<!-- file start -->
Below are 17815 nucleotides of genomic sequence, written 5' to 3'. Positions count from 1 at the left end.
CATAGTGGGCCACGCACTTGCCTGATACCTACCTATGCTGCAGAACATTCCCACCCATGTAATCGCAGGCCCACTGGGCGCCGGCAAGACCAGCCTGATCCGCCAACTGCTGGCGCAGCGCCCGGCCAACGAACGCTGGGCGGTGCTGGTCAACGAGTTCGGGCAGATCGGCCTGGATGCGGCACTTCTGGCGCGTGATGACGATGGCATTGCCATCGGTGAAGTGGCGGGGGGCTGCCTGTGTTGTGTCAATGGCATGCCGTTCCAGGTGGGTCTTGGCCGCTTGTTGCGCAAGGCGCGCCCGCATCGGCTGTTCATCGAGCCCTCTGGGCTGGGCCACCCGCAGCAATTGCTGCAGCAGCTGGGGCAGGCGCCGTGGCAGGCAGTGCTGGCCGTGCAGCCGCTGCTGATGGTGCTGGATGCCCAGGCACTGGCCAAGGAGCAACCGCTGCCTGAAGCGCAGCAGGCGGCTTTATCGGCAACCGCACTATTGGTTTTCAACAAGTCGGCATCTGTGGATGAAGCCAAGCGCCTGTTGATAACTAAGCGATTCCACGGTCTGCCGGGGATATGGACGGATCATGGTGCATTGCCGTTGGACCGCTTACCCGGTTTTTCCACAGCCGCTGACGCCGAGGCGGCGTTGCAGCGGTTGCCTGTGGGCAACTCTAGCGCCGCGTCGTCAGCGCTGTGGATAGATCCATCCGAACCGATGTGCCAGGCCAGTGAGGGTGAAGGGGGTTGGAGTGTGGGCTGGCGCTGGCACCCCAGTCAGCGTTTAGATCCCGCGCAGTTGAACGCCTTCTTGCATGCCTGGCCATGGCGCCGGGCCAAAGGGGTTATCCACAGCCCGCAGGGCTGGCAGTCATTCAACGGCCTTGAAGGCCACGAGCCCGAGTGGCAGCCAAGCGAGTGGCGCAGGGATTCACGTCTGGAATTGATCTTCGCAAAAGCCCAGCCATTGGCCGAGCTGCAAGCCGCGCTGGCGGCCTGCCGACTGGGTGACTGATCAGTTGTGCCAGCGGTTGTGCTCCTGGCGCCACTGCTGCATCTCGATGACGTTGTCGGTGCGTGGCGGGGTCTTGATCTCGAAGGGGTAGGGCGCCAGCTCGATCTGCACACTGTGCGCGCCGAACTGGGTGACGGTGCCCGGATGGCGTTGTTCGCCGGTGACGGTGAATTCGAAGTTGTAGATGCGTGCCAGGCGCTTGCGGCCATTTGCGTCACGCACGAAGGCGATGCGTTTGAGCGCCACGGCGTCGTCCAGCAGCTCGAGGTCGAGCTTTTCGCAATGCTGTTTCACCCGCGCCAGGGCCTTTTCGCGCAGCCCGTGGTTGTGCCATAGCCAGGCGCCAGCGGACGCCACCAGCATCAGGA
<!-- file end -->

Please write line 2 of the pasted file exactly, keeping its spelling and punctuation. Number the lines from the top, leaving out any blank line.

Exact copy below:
CATAGTGGGCCACGCACTTGCCTGATACCTACCTATGCTGCAGAACATTCCCACCCATGTAATCGCAGGCCCACTGGGCGCCGGCAAGACCAGCCTGATCCGCCAACTGCTGGCGCAGCGCCCGGCCAACGAACGCTGGGCGGTGCTGGTCAACGAGTTCGGGCAGATCGGCCTGGATGCGGCACTTCTGGCGCGTGATGACGATGGCATTGCCATCGGTGAAGTGGCGGGGGGCTGCCTGTGTTGTGTCAATGGCATGCCGTTCCAGGTGGGTCTTGGCCGCTTGTTGCGCAAGGCGCGCCCGCATCGGCTGTTCATCGAGCCCTCTGGGCTGGGCCACCCGCAGCAATTGCTGCAGCAGCTGGGGCAGGCGCCGTGGCAGGCAGTGCTGGCCGTGCAGCCGCTGCTGATGGTGCTGGATGCCCAGGCACTGGCCAAGGAGCAACCGCTGCCTGAAGCGCAGCAGGCGGCTTTATCGGCAACCGCACTATTGGTTTTCAACAAGTCGGCATCTGTGGATGAAGCCAAGCGCCTGTTGATAACTAAGCGATTCCACGGTCTGCCGGGGATATGGACGGATCATGGTGCATTGCCGTTGGACCGCTTACCCGGTTTTTCCACAGCCGCTGACGCCGAGGCGGCGTTGCAGCGGTTGCCTGTGGGCAACTCTAGCGCCGCGTCGTCAGCGCTGTGGATAGATCCATCCGAACCGATGTGCCAGGCCAGTGAGGGTGAAGGGGGTTGGAGTGTGGGCTGGCGCTGGCACCCCAGTCAGCGTTTAGATCCCGCGCAGTTGAACGCCTTCTTGCATGCCTGGCCATGGCGCCGGGCCAAAGGGGTTATCCACAGCCCGCAGGGCTGGCAGTCATTCAACGGCCTTGAAGGCCACGAGCCCGAGTGGCAGCCAAGCGAGTGGCGCAGGGATTCACGTCTGGAATTGATCTTCGCAAAAGCCCAGCCATTGGCCGAGCTGCAAGCCGCGCTGGCGGCCTGCCGACTGGGTGACTGATCAGTTGTGCCAGCGGTTGTGCTCCTGGCGCCACTGCTGCATCTCGATGACGTTGTCGGTGCGTGGCGGGGTCTTGATCTCGAAGGGGTAGGGCGCCAGCTCGATCTGCACACTGTGCGCGCCGAACTGGGTGACGGTGCCCGGATGGCGTTGTTCGCCGGTGACGGTGAATTCGAAGTTGTAGATGCGTGCCAGGCGCTTGCGGCCATTTGCGTCACGCACGAAGGCGATGCGTTTGAGCGCCACGGCGTCGTCCAGCAGCTCGAGGTCGAGCTTTTCGCAATGCTGTTTCACCCGCGCCAGGGCCTTTTCGCGCAGCCCGTGGTTGTGCCATAGCCAGGCGCCAGCGGACGCCACCAGCATCAGGA